As amazing as it may sound, the way your vehicle steers into and out of corners has a lot to do with how we are built as people. To make the wheels turn left or right, a steering system uses a ball joint similar to the one connecting your hip to the leg. Of course, bone tissue isn’t used in cars, but the working principle is very much the same.
How suspension ball joint work
Ball joints connect the steering knuckle to the suspension arm of the vehicle. The two-plane motion done by the ball joint is highly important, as it allows the joint to absorb almost all mechanical shocks generated by potholes as well as other wheel movements generated by road irregularities. Also, the weight of the vehicle is supported by these rather small elements called ball joints.
Types of ball joints
Depending on the vehicle type, front suspension may feature single or double ball joints. While some cars come with just lower ball joints, more advanced units also feature an upper ball joint that takes on suspension efforts, allowing for a better steering process as well as increased reliability. Even in this case, the lower ball joint is still the one carrying most of the load generated by the weight of the vehicle pressing on the wheels, while also absorbing shocks.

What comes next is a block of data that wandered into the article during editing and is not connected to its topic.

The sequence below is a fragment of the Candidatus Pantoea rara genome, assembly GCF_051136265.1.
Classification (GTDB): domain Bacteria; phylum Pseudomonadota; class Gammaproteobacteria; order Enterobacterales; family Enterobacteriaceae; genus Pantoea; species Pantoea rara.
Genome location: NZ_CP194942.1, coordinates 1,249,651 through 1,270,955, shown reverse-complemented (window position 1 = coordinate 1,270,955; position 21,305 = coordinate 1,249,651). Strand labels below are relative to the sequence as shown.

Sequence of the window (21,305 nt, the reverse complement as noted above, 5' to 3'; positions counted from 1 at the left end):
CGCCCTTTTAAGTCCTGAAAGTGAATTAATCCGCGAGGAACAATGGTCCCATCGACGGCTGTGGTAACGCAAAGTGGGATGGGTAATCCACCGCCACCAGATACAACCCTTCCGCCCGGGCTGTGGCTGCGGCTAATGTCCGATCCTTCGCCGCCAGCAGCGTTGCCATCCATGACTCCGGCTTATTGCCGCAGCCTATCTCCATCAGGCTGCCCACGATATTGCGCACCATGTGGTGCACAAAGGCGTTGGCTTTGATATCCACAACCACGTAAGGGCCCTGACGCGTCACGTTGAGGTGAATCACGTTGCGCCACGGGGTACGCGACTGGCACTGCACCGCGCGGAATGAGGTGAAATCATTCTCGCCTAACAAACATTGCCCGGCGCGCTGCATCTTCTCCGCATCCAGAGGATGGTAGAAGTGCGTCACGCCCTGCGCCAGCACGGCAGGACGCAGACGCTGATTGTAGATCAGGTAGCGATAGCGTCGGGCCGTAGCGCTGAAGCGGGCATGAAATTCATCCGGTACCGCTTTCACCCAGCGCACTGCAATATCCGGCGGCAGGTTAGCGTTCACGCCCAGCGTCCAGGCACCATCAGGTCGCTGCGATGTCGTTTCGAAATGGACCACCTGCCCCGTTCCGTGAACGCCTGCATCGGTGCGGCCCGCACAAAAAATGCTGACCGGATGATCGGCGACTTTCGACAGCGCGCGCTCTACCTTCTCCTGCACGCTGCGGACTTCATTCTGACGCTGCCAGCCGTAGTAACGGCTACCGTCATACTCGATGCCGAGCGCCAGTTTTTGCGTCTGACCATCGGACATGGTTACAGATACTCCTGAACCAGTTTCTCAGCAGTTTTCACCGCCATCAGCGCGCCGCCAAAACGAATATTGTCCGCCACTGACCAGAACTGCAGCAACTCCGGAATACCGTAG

Upper Ball Joint
Lower Ball Joint
Both upper and lower control arms with spring on lower control arm
Both upper and lower control arms with spring on upper control arm
Diagnosing malfunctioning ball joints
As mentioned above, ball joints are subjected to a lot of forces and torque, thus also being prone to wear. Ball joint damage should be addressed before complete failure since in such cases not only the joint itself damages, but it will also create issues with other connecting suspension elements. Suspension arms or steering knuckles can get misshaped due to ball joint failure, as well as the tire.
The first symptom that is most likely related to ball joint damage is uneven tire wear. If you notice your tires wearing non-evenly, then your vehicle’s upper or lower ball joints may be malfunctioning. Other symptoms including clunking noises while driving over road irregularities or when turning or having the vehicle pull left or right even if you are not turning the wheel.
Whatever the case may be, ball joint damage symptoms are very obvious and could endanger your safety while staying behind the wheel. Taking this into consideration, here is how ball joint problems can be fixed.
Repairing ball joints
Since they don’t feature disassembly possibilities, ball joints cannot be repaired, just replaced. Again, depending on the age, type and manufacturer of the vehicle, the costs of replacing faulty ball joints can vary between a few hundred dollars up to over a thousand. A good thing to remember is that you don’t need to have all ball joints replaced at once; replacing faulty ones is enough, as long as a wheel alignment process is undergone right after that, to ensure straight steering and uniform tire wear.
Although you may be a great DIY person, replacing car ball joints is something to be done inside a specialized service unit. Tools like presses and other specific devices need to be used for a correct ball joint replacement procedure.